The cost of building materials and labour continues to rise as does the associated costs of maintenance like scaffolding and adhering to safe work practices. Recently construction costs rose by an incredible 36% in one 12 month period and the Housing Industry Association’s trade cost  index continues to show that there is an undersupply in many trade areas keeping an upwards pressure on costs.

Eliminate future risks
Avoid any future legal hassles; there have been recent cases where new owners have taken previous owners/committee members to task for not fully budgeting for maintenance costs after large special levies have had to be struck. New financing requirements coming…
Fannie Mae and Freddie Mac with over 50% of the US mortgage market recently announced that it will now not lend money to Bodies Corporate (Home Owners Association) that do not have fully funded Sinking Fund Account as per the figures provided in a professional up to date Sinking Fund Forecast. It is only a matter of time before Australian financiers require the same.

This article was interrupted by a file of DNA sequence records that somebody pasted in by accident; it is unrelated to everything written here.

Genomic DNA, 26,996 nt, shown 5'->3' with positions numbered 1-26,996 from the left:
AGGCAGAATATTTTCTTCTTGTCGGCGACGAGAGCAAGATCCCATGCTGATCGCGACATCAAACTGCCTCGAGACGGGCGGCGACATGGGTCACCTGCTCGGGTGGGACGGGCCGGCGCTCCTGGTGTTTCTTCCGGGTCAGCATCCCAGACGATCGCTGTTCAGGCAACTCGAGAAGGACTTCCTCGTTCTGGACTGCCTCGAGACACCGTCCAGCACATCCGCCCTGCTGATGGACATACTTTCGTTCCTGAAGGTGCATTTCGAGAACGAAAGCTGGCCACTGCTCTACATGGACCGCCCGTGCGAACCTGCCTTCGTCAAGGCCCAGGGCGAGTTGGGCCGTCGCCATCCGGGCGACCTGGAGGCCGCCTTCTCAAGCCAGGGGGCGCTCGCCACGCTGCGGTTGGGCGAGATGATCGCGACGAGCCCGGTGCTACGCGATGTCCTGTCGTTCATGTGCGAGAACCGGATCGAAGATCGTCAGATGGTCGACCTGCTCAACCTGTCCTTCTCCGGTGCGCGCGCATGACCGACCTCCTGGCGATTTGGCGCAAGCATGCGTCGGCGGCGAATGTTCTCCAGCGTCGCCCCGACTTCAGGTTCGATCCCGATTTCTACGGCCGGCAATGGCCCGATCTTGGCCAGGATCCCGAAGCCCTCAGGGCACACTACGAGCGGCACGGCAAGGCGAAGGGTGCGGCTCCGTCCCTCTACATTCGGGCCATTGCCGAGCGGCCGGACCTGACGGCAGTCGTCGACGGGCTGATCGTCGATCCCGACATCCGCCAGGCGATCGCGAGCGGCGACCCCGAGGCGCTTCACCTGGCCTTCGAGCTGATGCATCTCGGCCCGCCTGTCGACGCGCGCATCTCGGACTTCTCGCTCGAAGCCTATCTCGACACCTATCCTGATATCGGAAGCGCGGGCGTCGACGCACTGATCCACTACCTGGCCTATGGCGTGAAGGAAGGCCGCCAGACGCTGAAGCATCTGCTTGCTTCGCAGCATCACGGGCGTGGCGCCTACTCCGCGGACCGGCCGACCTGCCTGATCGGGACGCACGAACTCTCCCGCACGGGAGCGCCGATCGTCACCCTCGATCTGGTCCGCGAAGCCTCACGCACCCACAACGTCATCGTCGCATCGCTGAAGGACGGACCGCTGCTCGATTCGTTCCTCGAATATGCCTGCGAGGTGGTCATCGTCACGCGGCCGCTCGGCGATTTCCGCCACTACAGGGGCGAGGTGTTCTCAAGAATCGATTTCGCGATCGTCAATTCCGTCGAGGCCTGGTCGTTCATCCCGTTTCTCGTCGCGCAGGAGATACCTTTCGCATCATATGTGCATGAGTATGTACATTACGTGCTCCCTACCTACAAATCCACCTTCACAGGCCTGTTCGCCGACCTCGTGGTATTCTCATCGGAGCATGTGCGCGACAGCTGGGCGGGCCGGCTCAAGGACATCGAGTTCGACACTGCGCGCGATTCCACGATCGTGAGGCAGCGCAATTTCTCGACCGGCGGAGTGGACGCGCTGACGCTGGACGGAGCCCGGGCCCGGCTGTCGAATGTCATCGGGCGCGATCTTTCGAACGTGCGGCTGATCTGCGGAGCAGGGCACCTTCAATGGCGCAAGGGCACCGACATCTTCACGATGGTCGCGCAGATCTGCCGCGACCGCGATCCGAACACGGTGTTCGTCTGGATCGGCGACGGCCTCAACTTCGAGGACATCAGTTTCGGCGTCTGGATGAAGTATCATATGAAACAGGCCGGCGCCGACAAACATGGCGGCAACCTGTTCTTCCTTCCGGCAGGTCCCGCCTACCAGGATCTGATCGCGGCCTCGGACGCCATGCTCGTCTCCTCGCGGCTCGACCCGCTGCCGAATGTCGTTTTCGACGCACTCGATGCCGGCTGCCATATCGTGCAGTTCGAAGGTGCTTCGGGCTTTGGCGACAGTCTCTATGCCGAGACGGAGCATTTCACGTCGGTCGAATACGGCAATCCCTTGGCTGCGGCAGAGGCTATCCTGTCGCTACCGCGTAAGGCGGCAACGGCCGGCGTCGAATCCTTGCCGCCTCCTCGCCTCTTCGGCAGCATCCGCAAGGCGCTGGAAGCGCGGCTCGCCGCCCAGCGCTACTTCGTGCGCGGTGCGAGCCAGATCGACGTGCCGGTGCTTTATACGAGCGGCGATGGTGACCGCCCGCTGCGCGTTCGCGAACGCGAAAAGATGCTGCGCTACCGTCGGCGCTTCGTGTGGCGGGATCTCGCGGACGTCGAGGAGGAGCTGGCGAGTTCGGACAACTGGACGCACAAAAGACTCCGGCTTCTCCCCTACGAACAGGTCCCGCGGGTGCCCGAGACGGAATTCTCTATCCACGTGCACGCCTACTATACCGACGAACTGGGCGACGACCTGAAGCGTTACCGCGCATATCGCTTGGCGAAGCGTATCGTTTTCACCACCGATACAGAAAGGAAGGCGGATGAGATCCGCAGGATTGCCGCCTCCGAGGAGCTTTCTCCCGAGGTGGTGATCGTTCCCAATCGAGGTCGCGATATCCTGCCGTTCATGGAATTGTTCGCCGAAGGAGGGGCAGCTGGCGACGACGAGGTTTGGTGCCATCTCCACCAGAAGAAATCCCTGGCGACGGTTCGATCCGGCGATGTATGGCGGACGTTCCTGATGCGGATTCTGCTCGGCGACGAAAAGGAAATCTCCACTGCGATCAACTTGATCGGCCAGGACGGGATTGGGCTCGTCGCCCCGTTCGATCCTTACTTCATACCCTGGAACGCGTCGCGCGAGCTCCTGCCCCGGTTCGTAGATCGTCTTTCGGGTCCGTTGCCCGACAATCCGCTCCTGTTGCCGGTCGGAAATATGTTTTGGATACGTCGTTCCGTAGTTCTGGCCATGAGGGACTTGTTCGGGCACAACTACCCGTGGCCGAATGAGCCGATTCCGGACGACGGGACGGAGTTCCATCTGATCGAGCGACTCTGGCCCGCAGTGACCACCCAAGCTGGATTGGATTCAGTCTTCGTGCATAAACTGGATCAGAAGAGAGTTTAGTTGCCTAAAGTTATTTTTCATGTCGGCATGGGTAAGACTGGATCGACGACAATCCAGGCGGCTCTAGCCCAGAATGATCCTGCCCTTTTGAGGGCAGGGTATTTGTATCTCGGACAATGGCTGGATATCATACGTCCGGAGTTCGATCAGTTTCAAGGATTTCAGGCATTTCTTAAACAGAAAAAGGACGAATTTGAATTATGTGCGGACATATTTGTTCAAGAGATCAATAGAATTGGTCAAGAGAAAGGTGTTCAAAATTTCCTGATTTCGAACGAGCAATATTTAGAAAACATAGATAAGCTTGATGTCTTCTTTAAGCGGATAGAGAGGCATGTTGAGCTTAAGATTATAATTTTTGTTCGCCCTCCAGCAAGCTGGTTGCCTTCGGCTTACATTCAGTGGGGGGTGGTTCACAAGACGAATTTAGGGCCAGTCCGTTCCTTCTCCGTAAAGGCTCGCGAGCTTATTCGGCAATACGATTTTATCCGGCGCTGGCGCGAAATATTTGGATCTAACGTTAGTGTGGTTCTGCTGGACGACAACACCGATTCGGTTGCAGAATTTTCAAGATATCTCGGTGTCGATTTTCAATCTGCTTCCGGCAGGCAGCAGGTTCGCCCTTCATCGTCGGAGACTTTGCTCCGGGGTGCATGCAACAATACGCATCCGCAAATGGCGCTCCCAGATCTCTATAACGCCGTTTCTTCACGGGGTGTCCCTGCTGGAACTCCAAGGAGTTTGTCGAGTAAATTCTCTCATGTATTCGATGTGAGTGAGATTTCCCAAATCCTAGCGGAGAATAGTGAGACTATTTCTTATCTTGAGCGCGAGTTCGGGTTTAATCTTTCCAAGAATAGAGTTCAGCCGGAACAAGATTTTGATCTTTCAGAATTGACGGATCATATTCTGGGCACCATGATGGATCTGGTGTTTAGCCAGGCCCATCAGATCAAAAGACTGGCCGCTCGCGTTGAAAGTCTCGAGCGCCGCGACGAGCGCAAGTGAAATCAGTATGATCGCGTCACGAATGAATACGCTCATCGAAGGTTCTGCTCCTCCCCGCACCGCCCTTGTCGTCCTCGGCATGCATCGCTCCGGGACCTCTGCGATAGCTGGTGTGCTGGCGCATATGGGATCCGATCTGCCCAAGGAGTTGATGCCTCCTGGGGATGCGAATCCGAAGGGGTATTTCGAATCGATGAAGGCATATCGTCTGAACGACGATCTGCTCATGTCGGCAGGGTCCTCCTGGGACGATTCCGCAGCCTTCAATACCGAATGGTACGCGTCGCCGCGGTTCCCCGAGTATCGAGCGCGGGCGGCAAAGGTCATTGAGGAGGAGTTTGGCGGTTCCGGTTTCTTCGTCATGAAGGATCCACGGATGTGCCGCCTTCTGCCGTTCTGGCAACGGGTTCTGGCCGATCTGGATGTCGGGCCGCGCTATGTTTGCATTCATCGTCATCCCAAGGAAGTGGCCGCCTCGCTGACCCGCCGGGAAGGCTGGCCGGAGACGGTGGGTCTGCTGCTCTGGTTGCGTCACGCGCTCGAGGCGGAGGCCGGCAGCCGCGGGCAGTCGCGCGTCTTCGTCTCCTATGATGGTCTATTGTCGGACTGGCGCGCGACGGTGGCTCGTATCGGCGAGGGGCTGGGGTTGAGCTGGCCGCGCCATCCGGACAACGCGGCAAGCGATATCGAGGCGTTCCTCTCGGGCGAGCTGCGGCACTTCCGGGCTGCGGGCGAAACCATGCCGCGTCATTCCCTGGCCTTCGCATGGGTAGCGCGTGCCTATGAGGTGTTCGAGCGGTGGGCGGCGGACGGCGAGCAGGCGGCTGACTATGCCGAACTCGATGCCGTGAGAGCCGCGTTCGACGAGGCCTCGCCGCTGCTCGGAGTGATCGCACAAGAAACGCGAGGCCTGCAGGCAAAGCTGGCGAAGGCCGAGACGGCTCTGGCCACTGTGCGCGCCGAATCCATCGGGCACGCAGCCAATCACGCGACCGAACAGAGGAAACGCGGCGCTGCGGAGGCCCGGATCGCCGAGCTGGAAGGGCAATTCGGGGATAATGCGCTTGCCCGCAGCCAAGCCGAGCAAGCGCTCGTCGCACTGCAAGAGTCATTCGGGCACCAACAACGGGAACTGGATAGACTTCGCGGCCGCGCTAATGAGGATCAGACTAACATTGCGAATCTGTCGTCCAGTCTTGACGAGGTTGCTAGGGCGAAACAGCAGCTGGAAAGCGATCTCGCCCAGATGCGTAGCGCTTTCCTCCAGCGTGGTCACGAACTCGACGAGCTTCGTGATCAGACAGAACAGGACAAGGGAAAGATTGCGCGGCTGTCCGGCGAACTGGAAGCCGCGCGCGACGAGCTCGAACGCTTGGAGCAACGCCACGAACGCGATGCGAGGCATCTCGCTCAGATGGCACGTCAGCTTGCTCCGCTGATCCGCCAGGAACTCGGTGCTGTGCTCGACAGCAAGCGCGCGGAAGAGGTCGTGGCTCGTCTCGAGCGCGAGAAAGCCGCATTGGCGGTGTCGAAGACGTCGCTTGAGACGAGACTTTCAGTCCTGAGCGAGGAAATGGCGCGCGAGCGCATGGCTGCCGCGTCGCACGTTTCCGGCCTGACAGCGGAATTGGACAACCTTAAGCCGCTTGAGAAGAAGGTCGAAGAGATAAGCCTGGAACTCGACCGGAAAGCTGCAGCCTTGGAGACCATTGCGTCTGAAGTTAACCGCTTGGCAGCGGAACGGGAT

How often should I update my Sinking Fund forecast?
Most buildings should update their Sinking Fund Forecast at least every 3 years to keep up with price escalation in buildings and other associated costs.

What needs to be done and which buildings must comply?
Owners and managers are now required to identify all Asbestos and Asbestos Containing Materials (ACM) within their buildings, include it on the onsite register and create an Asbestos Management Plan (AMP) – What’s your plan to ensure all of your buildings are compliant?

All buildings that were built before 1st January 2004 must comply. Why this date? It may surprise you to know that while asbestos in the form of Crocidolite was phased out from 1967, asbestos in the form of Amosite & Chrysotile (white) asbestos was used until late 2003.

What are the penalties if I do not comply with these regulations?